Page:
1958 Cuban Cuisine

Owner Luis Perez serves with a smile. (Photo: Mark Brown)

Long before he had a restaurant in which to hold court, Luis Perez was playing host at Sofia’s three well-known hair salons in the area (they’re called Sofi’s), offering snacks and drinks and conversation to customers.

Now he helps diners put on their jackets and cross busy South Avenue. He’s even run out to buy a bottle of wine for a group that didn’t plan ahead.

Within minutes of our arrival, Luis Perez had kissed me hello and pulled out my date’s chair, launching into a comedy act about how men like to be pampered, too. Talking to customers like they are old friends is just how he rolls. And here, where the entire experience echoes a big holiday dinner with your extended family, it totally works.

1958 Cuban Cuisine

(Photo: Mark Brown)

Peach walls with teal accents signal the tropical scene. Sofia Perez did all the decorating herself, even hand-distressing the paint on the doors twice, because, after the first time, painters came in and thought they were supposed to be painted over, she says with a sigh. She’s especially proud of the several brass chandeliers hanging from the ceilings and over the bar, all of which she bought second hand.

1958 Cuban Cuisine

(Photo: Mark Brown)

The location

301 South Avenue West, Westfield

Though in tony Westfield, a dining and shopping haven, 1958 is on the less-trafficked south side of town. Here, being away from the main drag has its perks — while finding a parking spot downtown often requires prayer, 1958 faces the train station parking lot, where there are plenty of spaces, all free after 10 a.m.

1958 Cuban Cuisine

(Photo: Mark Brown)

The name

1958 celebrates both the last year of Cuba’s independence and the year Luis was born. A mural informs: “1958 — a year full of nostalgia, memories and contradictions … It was the last year that the Cuban people existed as a whole on the island. Since then, more than 1 million Cubans have taken to the roads of the world looking for a new home. We came to New Jersey and made it our home. … We would like to share with you some of that heritage: our delicious food, our intoxicating music and some of our magnificent sights.”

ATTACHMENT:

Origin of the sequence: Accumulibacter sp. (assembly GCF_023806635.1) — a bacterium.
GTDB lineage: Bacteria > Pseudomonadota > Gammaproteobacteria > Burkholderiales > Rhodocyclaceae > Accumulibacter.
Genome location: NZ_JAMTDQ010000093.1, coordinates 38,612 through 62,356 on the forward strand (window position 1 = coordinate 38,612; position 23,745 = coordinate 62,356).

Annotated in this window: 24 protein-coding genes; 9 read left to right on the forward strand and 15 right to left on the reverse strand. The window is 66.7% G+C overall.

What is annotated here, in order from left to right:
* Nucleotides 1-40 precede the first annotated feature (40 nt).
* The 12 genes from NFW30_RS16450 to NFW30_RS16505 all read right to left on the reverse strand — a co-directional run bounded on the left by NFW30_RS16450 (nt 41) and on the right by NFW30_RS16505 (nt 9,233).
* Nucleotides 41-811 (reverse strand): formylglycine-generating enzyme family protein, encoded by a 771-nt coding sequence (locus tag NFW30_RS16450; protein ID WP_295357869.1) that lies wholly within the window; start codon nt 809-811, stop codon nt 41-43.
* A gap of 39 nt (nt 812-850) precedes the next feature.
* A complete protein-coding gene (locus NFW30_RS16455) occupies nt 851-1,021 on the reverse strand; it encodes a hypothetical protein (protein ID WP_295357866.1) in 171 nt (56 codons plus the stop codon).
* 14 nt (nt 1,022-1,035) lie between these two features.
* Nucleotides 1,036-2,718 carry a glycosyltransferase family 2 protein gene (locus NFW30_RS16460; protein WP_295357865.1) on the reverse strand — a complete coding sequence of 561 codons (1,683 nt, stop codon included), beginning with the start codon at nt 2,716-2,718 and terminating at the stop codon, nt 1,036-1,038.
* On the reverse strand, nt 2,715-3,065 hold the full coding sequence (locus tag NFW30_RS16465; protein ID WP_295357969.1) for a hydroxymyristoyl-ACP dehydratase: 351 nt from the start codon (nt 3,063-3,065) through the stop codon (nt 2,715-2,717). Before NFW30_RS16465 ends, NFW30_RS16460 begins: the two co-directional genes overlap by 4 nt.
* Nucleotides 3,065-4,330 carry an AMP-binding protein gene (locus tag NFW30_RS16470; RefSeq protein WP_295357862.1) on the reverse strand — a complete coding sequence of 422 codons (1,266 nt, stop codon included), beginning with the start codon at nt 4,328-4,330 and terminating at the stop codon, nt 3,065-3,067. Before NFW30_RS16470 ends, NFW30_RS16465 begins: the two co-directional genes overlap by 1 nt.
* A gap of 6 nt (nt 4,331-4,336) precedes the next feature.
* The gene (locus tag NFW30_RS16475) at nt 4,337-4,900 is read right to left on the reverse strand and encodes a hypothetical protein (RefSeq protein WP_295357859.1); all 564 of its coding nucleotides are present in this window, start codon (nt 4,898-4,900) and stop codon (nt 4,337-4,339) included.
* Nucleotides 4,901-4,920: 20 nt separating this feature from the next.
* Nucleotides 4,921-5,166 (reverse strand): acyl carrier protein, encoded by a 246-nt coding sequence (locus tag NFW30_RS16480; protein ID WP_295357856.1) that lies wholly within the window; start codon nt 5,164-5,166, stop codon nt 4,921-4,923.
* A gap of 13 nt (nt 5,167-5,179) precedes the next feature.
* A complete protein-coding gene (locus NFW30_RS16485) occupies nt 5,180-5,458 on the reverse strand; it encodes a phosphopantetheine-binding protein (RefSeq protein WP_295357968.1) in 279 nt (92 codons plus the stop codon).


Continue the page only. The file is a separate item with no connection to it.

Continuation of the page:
1958 Cuban Cuisine

(Photo: Mark Brown)

Hours and other tips

1958 opens at noon Tuesday through Sunday and is closed Monday. It’s BYOB, so don’t forget the B. Sunday brunch, salsa nights, poetry readings and other events are planned for the future. Reservations are recommended for Friday and Saturday nights.

1958 Cuban Cuisine

The Perez’ granddaughter Aubrey approves of the empanadas. (Photo: Mark Brown)

A dream fulfilled

What’s the same about owning salons and restaurants?

“I think it’s just pleasing people,” Sofia Perez says. “All day at the salon, when I’m done with a client, I’m asking, ‘Are you happy? Are you happy?’”

Still, she fully envisioned they’d open the doors and the place would sit empty. Not quite.

“What do you think did the trick?” I ask.

“The food, the warm atmosphere, we’re real. That’s the bottom line,” Luis Perez says, before adding, “I hope it doesn’t kill me. I’m old!”